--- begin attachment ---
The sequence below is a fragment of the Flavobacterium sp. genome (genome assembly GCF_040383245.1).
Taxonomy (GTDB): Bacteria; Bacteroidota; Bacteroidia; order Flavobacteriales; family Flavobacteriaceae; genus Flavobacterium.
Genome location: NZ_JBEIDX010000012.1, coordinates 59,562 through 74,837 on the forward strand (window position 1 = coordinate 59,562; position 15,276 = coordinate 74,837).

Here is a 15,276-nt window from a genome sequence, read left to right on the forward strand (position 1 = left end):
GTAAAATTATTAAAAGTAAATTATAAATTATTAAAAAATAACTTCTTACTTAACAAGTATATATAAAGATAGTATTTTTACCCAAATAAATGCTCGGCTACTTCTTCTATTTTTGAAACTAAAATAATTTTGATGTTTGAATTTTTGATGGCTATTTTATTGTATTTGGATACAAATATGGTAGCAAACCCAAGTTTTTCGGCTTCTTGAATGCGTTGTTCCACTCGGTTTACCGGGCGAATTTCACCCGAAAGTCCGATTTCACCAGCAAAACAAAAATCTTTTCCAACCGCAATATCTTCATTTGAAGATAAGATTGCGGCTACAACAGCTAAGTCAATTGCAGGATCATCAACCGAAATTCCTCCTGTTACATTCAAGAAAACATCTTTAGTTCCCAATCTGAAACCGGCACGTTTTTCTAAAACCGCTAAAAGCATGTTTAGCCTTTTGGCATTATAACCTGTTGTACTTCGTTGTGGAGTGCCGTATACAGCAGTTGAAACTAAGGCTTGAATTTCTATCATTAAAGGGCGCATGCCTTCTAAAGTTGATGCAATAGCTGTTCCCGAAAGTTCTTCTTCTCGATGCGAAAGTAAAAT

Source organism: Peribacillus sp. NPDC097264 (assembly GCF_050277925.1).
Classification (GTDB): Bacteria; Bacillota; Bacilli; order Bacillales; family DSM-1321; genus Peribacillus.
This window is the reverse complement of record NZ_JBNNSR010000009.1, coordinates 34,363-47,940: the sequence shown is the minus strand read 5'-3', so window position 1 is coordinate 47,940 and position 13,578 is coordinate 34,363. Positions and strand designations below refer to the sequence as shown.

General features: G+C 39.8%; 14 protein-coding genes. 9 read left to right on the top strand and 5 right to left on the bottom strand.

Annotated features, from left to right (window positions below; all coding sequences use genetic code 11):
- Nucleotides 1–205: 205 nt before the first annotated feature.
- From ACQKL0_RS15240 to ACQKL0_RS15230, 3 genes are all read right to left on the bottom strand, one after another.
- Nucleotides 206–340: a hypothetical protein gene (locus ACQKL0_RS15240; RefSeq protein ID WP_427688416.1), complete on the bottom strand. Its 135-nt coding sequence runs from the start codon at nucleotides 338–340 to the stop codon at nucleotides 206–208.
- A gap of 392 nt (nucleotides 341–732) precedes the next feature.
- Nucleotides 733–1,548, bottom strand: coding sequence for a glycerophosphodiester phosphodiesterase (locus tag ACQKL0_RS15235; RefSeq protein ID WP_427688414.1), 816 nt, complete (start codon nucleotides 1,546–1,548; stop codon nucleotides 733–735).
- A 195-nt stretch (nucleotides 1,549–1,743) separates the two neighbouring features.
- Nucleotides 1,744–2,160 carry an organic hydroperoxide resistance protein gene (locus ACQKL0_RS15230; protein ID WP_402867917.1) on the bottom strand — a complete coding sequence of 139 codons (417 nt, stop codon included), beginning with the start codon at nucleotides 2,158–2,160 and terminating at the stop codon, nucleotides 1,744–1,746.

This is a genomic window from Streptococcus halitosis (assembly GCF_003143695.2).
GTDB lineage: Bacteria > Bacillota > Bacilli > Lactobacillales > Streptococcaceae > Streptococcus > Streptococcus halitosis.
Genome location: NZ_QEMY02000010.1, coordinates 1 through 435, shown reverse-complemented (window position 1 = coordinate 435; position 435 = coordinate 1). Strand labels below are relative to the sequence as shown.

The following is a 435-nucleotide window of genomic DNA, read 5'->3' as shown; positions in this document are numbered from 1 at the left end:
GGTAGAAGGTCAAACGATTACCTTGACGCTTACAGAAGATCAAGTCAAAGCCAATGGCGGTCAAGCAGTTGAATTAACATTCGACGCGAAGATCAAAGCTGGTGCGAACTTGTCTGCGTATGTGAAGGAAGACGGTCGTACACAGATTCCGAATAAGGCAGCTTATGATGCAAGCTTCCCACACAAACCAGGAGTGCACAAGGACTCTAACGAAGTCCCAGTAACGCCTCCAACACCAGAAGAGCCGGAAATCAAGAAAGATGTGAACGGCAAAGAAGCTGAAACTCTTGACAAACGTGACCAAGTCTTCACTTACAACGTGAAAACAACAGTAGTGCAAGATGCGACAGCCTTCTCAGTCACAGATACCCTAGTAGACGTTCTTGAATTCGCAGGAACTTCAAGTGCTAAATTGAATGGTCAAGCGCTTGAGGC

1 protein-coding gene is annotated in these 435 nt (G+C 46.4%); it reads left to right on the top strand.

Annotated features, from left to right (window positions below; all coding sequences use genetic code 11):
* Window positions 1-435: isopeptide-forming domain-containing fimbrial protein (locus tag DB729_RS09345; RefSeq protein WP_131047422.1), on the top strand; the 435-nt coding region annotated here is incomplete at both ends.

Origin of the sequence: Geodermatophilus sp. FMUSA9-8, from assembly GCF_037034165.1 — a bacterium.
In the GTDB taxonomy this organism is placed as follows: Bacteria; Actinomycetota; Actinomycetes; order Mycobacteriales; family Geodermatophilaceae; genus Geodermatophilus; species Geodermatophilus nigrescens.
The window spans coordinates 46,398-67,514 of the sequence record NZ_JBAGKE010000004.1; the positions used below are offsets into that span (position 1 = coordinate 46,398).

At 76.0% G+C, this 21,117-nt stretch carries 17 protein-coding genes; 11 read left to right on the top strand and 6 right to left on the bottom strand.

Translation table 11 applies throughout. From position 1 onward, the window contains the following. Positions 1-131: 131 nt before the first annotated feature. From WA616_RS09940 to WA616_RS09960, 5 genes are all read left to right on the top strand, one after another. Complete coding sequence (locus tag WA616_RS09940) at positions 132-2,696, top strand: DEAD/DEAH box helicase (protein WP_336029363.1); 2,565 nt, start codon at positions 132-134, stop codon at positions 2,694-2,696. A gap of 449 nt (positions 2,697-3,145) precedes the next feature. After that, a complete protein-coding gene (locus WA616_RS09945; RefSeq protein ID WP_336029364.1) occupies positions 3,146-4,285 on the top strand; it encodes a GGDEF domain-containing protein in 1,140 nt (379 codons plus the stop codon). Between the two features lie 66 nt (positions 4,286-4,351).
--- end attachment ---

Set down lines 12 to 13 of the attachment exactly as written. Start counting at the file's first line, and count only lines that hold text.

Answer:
- From ACQKL0_RS15240 to ACQKL0_RS15230, 3 genes are all read right to left on the bottom strand, one after another.
- Nucleotides 206–340: a hypothetical protein gene (locus ACQKL0_RS15240; RefSeq protein ID WP_427688416.1), complete on the bottom strand. Its 135-nt coding sequence runs from the start codon at nucleotides 338–340 to the stop codon at nucleotides 206–208.